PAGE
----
National Native American Law Students Association Writing Competition
Florida A&M University (FAMU) College of Law second-year students Cindy Campbell and Cynthia Vel placed first and second respectively in the 13th Annual National Native American Law Students Association Writing Competition. The competition was open to law students nationwide and presented by the Seattle University Native American Law Students Association and the Seattle University Indian Law Journal.
Also known as the Indian Law Writing Competition, the purpose is to recognize excellence in legal research and writing related to Indian Law, and actively encourage the development and writing skills of NNALSA members, and enhance substantive knowledge in the fields of Federal Indian Law. Topics for the competition addressed Federal Indian law and Policy, Tribal Law and Policy, International Law and Policy concerning Indigenous Peoples, and Comparative Law.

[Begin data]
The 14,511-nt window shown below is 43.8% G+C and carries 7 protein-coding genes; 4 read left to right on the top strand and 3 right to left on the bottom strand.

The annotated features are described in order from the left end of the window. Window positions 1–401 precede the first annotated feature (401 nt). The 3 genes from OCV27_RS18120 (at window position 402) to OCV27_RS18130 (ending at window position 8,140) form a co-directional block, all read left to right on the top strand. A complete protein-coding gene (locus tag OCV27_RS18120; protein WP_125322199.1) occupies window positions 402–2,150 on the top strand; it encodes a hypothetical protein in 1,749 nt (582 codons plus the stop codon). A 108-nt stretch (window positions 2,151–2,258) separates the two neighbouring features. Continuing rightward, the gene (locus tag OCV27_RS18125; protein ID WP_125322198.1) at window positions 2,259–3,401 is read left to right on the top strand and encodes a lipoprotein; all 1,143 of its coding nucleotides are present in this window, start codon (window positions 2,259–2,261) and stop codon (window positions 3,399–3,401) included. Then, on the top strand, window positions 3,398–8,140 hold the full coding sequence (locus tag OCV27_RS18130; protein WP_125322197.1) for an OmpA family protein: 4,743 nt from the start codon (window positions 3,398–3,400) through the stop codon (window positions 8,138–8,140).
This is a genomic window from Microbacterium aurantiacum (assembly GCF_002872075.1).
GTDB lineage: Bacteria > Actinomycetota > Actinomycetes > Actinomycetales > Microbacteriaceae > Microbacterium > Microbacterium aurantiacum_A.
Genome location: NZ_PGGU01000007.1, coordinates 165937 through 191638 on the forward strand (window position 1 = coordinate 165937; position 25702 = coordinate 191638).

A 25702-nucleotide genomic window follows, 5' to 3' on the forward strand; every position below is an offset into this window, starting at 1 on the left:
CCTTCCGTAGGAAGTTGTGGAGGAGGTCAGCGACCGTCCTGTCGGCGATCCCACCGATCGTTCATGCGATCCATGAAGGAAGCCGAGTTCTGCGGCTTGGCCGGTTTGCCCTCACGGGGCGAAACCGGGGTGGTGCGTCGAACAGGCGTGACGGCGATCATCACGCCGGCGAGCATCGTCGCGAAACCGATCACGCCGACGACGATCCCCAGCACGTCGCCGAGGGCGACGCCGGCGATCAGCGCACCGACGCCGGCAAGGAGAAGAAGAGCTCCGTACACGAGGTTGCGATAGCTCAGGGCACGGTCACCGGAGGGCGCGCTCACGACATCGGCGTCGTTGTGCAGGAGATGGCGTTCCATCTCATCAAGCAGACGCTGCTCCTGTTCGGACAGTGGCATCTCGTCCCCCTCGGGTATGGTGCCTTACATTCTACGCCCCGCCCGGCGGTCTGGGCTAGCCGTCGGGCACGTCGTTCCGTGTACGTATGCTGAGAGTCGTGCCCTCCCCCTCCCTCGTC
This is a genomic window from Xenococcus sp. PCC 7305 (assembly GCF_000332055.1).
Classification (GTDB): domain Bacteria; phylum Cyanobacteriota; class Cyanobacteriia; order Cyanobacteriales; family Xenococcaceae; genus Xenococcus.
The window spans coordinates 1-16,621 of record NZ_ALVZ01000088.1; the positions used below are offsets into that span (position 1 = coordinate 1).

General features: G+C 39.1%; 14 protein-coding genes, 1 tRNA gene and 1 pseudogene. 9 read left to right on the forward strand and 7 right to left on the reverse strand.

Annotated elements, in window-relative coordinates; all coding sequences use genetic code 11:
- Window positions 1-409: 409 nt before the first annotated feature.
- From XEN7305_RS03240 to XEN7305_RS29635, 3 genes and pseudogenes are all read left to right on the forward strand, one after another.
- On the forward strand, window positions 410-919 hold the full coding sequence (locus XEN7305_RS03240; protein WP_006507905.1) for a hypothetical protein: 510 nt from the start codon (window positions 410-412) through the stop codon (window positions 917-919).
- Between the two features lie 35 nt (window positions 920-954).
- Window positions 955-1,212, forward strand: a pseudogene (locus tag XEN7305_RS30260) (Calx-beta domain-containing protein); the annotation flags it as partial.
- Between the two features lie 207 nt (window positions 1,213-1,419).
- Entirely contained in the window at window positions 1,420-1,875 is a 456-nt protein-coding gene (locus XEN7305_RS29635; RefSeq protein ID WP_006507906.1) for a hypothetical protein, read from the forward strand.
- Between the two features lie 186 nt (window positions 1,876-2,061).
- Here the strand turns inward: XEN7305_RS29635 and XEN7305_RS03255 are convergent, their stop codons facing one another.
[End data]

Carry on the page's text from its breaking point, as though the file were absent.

Campbell’s paper, “Give Them a Dam Break!”: Protecting the Ngäbe-Buglé Community of Panama with Clean Development Mechanism Safeguards to Promote Culturally Sensitive Development, was the winning submission which garnered a cash prize, and acceptance for publication in the American Indian Law Journal. She prepared the paper while enrolled in the Human Rights and the Environment Seminar, taught by Professor Randy Abate.
Vel’s submission, Respecting the “Guardians of Nature”: Chile’s Violations of the Diaguita Indigenous Peoples’ Environmental and Human Rights and the Need to Enforce Obligations to Obtain Free Prior, and Informed Consent, earned second, and along with a cash prize will also be published in the American Indian Law Journal. Vel prepared her paper while enrolled in the same seminar course.
“Ms. Campbell and Ms. Vel’s exceptional achievements mark the second consecutive year that FAMU students have claimed two of the top three positions in a writing competition with papers addressing topics in International and Environmental Law,” remarked Professor Abate.
FAMU students placed first and third in the 2013 Frank Maloney Writing Competition sponsored by the Environmental and Land use Law Section of the Florida Bar